If you’ve just turned that final page of Harry Potter and the Deathly Hallows, you’re probably experiencing a bittersweet whirlwind of emotions.
Ron holding a crying Hermione at Shell Cottage

For seven books, you came to know and love a variety of characters within the world of Harry Potter. As the plot unfolded, you shared in their joy, their grief, and their epic struggles.

But now you’ve been forced to abandon a wondrous fictional world, in favour of that awful thing we reluctantly call ‘reality’. Let’s talk strategy on how to deal with that crushing emptiness.

Step 1: Mourn

You have just emerged from what might be one of the most blissful experiences in life – falling in love with a captivating story.

As with the conclusion of all great things, you need to allow yourself time to grieve. Acknowledge and embrace the melancholy of knowing you will never experience the series through fresh eyes again.

Wallow in your pain. It will help you adjust. Eventually.

The Potter Memorial

Step 2: Assess your immediate surroundings

When caught up in a truly great book or series, you may be guilty of neglecting your responsibilities and overall quality of life.

If you regain regular consciousness and somehow find yourself sitting in a shallow nest of snack wrappings, blankets and old socks, it might be time to check on your cat. Or children, if you happen to have any.

Step 3: Re-establish contact with family and friends

Though it might seem logical to forgo all social engagements in favour of immediately re-reading the series you literally just finished, step away from the books. Now is the time to reach out to those who are probably missing you.

Like your parents. Or your siblings. Your friends, who have probably forgotten what you look like. Possibly even your partner, who is probably sadly waiting for you to notice them again.

Molly embraces Harry when he returns from Hogwarts

Step 4: Return to civilised habits

Now that you’ve finished the books, you have no excuse not to eat at a table, instead of lying on your bed, distractedly missing your mouth with poorly-aimed utensils.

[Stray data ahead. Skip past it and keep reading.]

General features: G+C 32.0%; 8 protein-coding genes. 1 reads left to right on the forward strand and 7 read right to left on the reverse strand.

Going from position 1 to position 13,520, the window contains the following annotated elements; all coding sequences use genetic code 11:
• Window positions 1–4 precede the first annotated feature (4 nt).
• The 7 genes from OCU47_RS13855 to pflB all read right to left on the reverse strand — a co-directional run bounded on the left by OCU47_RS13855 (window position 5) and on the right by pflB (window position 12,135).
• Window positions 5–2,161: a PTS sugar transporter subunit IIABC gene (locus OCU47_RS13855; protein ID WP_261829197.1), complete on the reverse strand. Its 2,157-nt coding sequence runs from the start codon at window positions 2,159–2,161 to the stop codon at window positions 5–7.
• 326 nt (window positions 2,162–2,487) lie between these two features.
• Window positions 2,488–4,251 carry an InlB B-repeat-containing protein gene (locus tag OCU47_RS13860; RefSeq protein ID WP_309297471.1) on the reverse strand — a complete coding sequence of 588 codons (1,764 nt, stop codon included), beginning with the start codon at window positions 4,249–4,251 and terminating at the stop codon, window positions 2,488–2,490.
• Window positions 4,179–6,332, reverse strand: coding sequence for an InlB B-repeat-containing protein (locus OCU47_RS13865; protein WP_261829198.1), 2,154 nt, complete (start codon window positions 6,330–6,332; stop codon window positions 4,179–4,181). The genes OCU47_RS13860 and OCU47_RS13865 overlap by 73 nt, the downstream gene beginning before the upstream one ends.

Likewise, now might be a good time to re-learn how to cook, instead of living on snacks that can be opened with one hand. Wearing clothes instead of pyjamas is also considered socially acceptable in some circles.

Step 5: Re-introduce yourself to other interests

This one is admittedly a challenge. What do you even like to do, when you’re not devouring the Harry Potter stories? Hobbies? What are those? But seriously, you need to find new ways to fill that gaping hole in your life.

You could always take up a sport. Or a craft. Or get a dog (we recommend giving a rescue pooch a new home, in that case). But if all else fails, you can always take up Quidditch, and attempt to reenact the daring stunts of the books*.

*Please do not do this.

Quidditch Match Gryffindor Vs Slytherin

Step 6: Sleep

We’ve all delayed sleep to finish ‘just one more chapter’. Except you’ve been doing it for days, weeks, or even months, unable to tear yourself away from the story.

If you have a job, uni course, or regularly operate any form of heavy machinery, sleep is very highly recommended at this stage. Please go and do that.

Step 7: Seek out other stories

People are capable of loving more than one person in a lifetime. This can also apply to stories. Harry Potter weaves a spell that nobody can deny, but there are other fantastic stories out there, waiting to be discovered.

If they happen to feature an elderly wizard, a dragon and wonderful friendships, all the more reason to enjoy it, right?

Remember, the beauty of stories is that we can keep their magic alive in our thoughts, even when going about our regular lives.

‘Of course it is happening inside your head, Harry, but why on earth should that mean that it is not real?’ – Albus Dumbledore

Dumbledore smiling from the Philosopher's Stone
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